Four Bleus handed suspensions over World Cup walkout
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Striker Nicolas Anelka was banned from 18 national team matches by the French Football Federation, while his 2010 World Cup teammates Ribery and Evra received lesser sanctions for leading the squad's training session walkout.
AFP - France international striker Nicolas Anelka's international career all but officially came to an end Tuesday as he received an 18-match ban for his foul-mouthed outburst at then coach Raymond Domenech at the World Cup, a French Football Federation disciplinary commission decided.
The commission also handed out a five-match ban to World Cup captain Patrice Evra, three matches to vice-captain Franck Ribery and one match to Lyon midfielder Jeremy Toulalan.
Eric Abidal, the fifth player called before the commission - Ribery was not present as his club Bayern Munich refused to release him and Anelka, as expected, did not show up - convinced the commission that he was an innocent party and was absolved.
The five players had been called to appear before the disciplinary commission over the strike that shamed the World Cup finals squad as they went on strike in protest at the expulsion from the squad of Anelka over his outburst at then coach Raymond Domenech.
Evra and Ribery were summoned for not performing their duties properly as captain and vice-captain, Toulalan for being responsible for wording the statement which was humiliatingly read out by Domenech, Abidal for refusing to play in the final group match against South Africa.
Anelka, who is suing L'Equipe newspaper for defamation for misquoting what he said, had also been asked to turn up to explain his behaviour but the 31-year-old will more than likely not be too discomforted by the ban as he had already intimated that he would not play for France again.
The FFF had preferred not to summon all the squad members and had pinpointed the quintet as the players most responsible for the shambles which made France a laughing stock.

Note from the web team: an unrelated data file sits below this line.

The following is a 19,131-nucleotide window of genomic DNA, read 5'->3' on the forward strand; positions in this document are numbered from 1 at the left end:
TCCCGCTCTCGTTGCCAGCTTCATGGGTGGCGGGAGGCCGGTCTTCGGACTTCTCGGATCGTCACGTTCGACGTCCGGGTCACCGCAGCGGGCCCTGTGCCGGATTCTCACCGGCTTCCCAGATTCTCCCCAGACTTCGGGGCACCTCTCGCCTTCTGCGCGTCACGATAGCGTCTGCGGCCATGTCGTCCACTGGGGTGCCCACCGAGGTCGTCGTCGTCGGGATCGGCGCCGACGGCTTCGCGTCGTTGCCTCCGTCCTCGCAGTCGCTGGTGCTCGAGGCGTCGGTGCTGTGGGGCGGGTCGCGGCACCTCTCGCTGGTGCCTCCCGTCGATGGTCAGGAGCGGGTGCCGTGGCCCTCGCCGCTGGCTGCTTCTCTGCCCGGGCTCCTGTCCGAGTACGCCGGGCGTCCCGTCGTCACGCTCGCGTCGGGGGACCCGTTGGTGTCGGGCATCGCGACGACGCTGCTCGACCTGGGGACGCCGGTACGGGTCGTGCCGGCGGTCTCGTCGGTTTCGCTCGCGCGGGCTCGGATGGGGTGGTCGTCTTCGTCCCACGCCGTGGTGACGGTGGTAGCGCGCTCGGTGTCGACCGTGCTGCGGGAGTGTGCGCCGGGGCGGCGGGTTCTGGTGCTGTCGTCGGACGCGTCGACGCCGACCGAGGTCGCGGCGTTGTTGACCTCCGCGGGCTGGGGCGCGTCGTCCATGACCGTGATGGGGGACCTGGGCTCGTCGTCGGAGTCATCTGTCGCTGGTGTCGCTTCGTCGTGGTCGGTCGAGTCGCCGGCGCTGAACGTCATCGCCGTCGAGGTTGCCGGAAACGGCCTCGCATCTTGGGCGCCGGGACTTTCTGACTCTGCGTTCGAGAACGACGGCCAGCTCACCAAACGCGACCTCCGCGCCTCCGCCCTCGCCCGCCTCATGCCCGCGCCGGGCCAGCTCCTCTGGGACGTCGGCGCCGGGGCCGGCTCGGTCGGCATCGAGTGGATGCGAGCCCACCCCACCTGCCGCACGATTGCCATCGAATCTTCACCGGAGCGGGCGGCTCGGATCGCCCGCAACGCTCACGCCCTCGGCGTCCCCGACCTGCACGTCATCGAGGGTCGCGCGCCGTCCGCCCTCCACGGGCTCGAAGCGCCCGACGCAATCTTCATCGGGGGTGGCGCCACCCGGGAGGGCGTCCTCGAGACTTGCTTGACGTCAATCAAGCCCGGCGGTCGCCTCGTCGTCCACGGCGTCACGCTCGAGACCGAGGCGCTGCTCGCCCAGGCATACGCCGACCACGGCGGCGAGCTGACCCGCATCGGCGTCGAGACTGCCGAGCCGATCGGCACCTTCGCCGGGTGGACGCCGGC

Former deputy managing director of the team Jean-Louis Valentin was one of those called to give evidence and the only one to speak publicly immediately after doing so.
Valentin, who was one of the few to emerge with his dignity intact at the finals having quit in tears in disgust the day they went on strike, said that he had discerned a genuine sense of remorse from the three players who had turned up.
"I sensed that the players are truthfully sorry, and been left damaged and mortified at what took place, they were conscious of a collective meltdown," said Valentin.
"I believe that now it is imperative we turn the page and move on.
"I believe that to a certain extent there has been a very good dialogue in there (at the commission) whihc lasted a relatively long time.
"As a lover of the French team, and as a supporter of the France team, I think that each player has the right to a second chance."
All three players left the hearing without commenting, Evra and Abidal climbing into cars with tinted windows while Toulalan made do with a simple old taxi.
Domenech, who the FFF are seeking to sack altogether from his contract with the National Technical Direction (DTN) without paying him any compensation for what is perceived to be behaviour unbecoming of a French national coach, exited the building without being noticed.
He had earlier tried to avoid the massed media presence by running into the building.
Others to have given evidence included former FFF president Jean-Pierre Escalettes and Domenech's assistant coach and World Cup winning midfielder Alain Boghossian, now assistant to Domenech's replacement Laurent Blanc.
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